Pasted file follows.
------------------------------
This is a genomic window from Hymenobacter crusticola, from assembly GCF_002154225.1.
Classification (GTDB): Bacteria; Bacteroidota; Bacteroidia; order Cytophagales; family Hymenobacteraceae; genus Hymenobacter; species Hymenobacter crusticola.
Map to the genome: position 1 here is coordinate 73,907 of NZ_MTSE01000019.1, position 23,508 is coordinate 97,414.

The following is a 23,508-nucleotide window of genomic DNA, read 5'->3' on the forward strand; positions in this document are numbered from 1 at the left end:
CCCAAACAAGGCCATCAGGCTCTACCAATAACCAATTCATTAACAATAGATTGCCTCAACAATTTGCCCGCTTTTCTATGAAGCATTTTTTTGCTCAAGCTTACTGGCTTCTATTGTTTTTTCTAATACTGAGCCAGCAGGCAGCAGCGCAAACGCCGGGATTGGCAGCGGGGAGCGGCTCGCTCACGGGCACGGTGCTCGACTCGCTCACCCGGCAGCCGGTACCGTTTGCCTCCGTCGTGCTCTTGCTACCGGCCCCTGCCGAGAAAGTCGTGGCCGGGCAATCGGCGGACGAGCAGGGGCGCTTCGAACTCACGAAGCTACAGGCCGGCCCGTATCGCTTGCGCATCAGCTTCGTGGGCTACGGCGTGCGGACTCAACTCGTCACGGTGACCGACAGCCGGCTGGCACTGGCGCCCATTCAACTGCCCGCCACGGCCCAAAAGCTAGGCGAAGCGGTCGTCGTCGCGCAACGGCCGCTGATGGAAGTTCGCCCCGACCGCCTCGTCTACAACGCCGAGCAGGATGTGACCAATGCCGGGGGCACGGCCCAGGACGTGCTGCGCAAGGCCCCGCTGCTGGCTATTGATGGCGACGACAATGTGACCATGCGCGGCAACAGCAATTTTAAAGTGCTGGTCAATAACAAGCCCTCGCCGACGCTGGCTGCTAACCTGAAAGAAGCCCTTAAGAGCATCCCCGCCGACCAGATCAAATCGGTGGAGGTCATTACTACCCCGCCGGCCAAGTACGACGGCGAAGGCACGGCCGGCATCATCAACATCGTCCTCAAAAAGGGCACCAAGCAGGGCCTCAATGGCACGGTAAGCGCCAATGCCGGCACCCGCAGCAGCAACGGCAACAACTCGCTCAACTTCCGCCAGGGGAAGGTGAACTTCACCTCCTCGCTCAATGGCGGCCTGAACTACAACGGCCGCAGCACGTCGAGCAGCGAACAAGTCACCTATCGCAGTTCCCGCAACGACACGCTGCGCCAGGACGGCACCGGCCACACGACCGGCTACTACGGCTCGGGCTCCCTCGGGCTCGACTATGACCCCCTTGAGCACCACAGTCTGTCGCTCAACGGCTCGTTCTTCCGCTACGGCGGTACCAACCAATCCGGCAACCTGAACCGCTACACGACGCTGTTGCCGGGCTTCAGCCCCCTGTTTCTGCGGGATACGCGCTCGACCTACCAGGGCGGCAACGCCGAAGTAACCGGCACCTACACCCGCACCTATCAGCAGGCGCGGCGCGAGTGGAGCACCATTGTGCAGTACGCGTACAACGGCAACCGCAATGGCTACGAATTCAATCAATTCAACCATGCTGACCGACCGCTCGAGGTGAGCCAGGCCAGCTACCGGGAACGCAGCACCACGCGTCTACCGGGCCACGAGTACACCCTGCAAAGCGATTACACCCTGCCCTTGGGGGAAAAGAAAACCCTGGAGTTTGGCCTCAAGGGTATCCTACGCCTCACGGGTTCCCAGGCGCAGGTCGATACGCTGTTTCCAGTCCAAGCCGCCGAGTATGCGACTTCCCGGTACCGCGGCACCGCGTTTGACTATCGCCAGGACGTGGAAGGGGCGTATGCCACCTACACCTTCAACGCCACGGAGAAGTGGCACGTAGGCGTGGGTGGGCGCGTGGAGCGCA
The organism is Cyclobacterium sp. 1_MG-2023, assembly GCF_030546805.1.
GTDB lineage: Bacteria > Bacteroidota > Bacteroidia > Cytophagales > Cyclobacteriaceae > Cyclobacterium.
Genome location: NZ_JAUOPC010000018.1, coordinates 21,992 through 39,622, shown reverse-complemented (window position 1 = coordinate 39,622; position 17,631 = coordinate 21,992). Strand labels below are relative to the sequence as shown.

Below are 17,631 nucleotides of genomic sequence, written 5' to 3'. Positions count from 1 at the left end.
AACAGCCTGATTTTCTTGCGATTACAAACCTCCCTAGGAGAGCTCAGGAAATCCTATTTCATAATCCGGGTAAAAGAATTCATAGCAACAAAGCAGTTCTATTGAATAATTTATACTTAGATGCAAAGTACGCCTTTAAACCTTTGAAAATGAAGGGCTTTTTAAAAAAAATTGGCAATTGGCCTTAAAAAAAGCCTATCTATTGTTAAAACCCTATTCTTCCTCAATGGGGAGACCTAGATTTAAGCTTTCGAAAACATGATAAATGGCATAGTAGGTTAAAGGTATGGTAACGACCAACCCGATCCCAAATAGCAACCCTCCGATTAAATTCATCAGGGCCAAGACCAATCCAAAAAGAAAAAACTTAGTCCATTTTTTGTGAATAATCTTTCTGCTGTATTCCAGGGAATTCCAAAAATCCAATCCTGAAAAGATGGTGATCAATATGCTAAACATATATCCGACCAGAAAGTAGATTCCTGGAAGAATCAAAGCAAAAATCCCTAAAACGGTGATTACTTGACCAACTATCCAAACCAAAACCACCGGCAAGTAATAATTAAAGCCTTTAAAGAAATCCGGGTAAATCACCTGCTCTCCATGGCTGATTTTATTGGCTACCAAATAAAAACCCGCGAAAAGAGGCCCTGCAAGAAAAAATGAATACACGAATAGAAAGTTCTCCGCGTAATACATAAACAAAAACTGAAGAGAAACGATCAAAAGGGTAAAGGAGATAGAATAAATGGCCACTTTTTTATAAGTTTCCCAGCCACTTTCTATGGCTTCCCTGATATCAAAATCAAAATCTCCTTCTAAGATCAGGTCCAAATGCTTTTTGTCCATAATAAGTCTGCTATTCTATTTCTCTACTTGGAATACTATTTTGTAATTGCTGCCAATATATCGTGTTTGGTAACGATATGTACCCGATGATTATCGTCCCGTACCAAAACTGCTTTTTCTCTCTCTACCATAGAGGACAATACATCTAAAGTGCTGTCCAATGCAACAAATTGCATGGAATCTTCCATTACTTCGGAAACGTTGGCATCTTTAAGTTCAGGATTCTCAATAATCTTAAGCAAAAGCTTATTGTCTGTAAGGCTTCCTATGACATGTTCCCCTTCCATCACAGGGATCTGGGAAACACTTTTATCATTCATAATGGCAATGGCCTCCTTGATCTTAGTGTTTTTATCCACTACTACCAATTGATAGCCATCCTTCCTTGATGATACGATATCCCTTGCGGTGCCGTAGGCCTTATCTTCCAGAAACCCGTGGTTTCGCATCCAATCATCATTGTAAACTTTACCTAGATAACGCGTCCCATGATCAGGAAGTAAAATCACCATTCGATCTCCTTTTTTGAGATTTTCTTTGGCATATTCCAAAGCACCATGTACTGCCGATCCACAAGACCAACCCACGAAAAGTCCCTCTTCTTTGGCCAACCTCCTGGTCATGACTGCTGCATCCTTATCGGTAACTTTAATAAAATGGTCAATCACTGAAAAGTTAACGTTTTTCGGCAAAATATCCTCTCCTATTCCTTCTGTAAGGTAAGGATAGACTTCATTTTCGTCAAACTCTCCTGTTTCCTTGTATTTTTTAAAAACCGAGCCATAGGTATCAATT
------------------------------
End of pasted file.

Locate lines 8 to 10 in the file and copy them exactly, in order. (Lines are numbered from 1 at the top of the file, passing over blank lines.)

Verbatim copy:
Genome location: NZ_JAUOPC010000018.1, coordinates 21,992 through 39,622, shown reverse-complemented (window position 1 = coordinate 39,622; position 17,631 = coordinate 21,992). Strand labels below are relative to the sequence as shown.

Below are 17,631 nucleotides of genomic sequence, written 5' to 3'. Positions count from 1 at the left end.
AACAGCCTGATTTTCTTGCGATTACAAACCTCCCTAGGAGAGCTCAGGAAATCCTATTTCATAATCCGGGTAAAAGAATTCATAGCAACAAAGCAGTTCTATTGAATAATTTATACTTAGATGCAAAGTACGCCTTTAAACCTTTGAAAATGAAGGGCTTTTTAAAAAAAATTGGCAATTGGCCTTAAAAAAAGCCTATCTATTGTTAAAACCCTATTCTTCCTCAATGGGGAGACCTAGATTTAAGCTTTCGAAAACATGATAAATGGCATAGTAGGTTAAAGGTATGGTAACGACCAACCCGATCCCAAATAGCAACCCTCCGATTAAATTCATCAGGGCCAAGACCAATCCAAAAAGAAAAAACTTAGTCCATTTTTTGTGAATAATCTTTCTGCTGTATTCCAGGGAATTCCAAAAATCCAATCCTGAAAAGATGGTGATCAATATGCTAAACATATATCCGACCAGAAAGTAGATTCCTGGAAGAATCAAAGCAAAAATCCCTAAAACGGTGATTACTTGACCAACTATCCAAACCAAAACCACCGGCAAGTAATAATTAAAGCCTTTAAAGAAATCCGGGTAAATCACCTGCTCTCCATGGCTGATTTTATTGGCTACCAAATAAAAACCCGCGAAAAGAGGCCCTGCAAGAAAAAATGAATACACGAATAGAAAGTTCTCCGCGTAATACATAAACAAAAACTGAAGAGAAACGATCAAAAGGGTAAAGGAGATAGAATAAATGGCCACTTTTTTATAAGTTTCCCAGCCACTTTCTATGGCTTCCCTGATATCAAAATCAAAATCTCCTTCTAAGATCAGGTCCAAATGCTTTTTGTCCATAATAAGTCTGCTATTCTATTTCTCTACTTGGAATACTATTTTGTAATTGCTGCCAATATATCGTGTTTGGTAACGATATGTACCCGATGATTATCGTCCCGTACCAAAACTGCTTTTTCTCTCTCTACCATAGAGGACAATACATCTAAAGTGCTGTCCAATGCAACAAATTGCATGGAATCTTCCATTACTTCGGAAACGTTGGCATCTTTAAGTTCAGGATTCTCAATAATCTTAAGCAAAAGCTTATTGTCTGTAAGGCTTCCTATGACATGTTCCCCTTCCATCACAGGGATCTGGGAAACACTTTTATCATTCATAATGGCAATGGCCTCCTTGATCTTAGTGTTTTTATCCACTACTACCAATTGATAGCCATCCTTCCTTGATGATACGATATCCCTTGCGGTGCCGTAGGCCTTATCTTCCAGAAACCCGTGGTTTCGCATCCAATCATCATTGTAAACTTTACCTAGATAACGCGTCCCATGATCAGGAAGTAAAATCACCATTCGATCTCCTTTTTTGAGATTTTCTTTGGCATATTCCAAAGCACCATGTACTGCCGATCCACAAGACCAACCCACGAAAAGTCCCTCTTCTTTGGCCAACCTCCTGGTCATGACTGCTGCATCCTTATCGGTAACTTTAATAAAATGGTCAATCACTGAAAAGTTAACGTTTTTCGGCAAAATATCCTCTCCTATTCCTTCTGTAAGGTAAGGATAGACTTCATTTTCGTCAAACTCTCCTGTTTCCTTGTATTTTTTAAAAACCGAGCCATAGGTATCAATT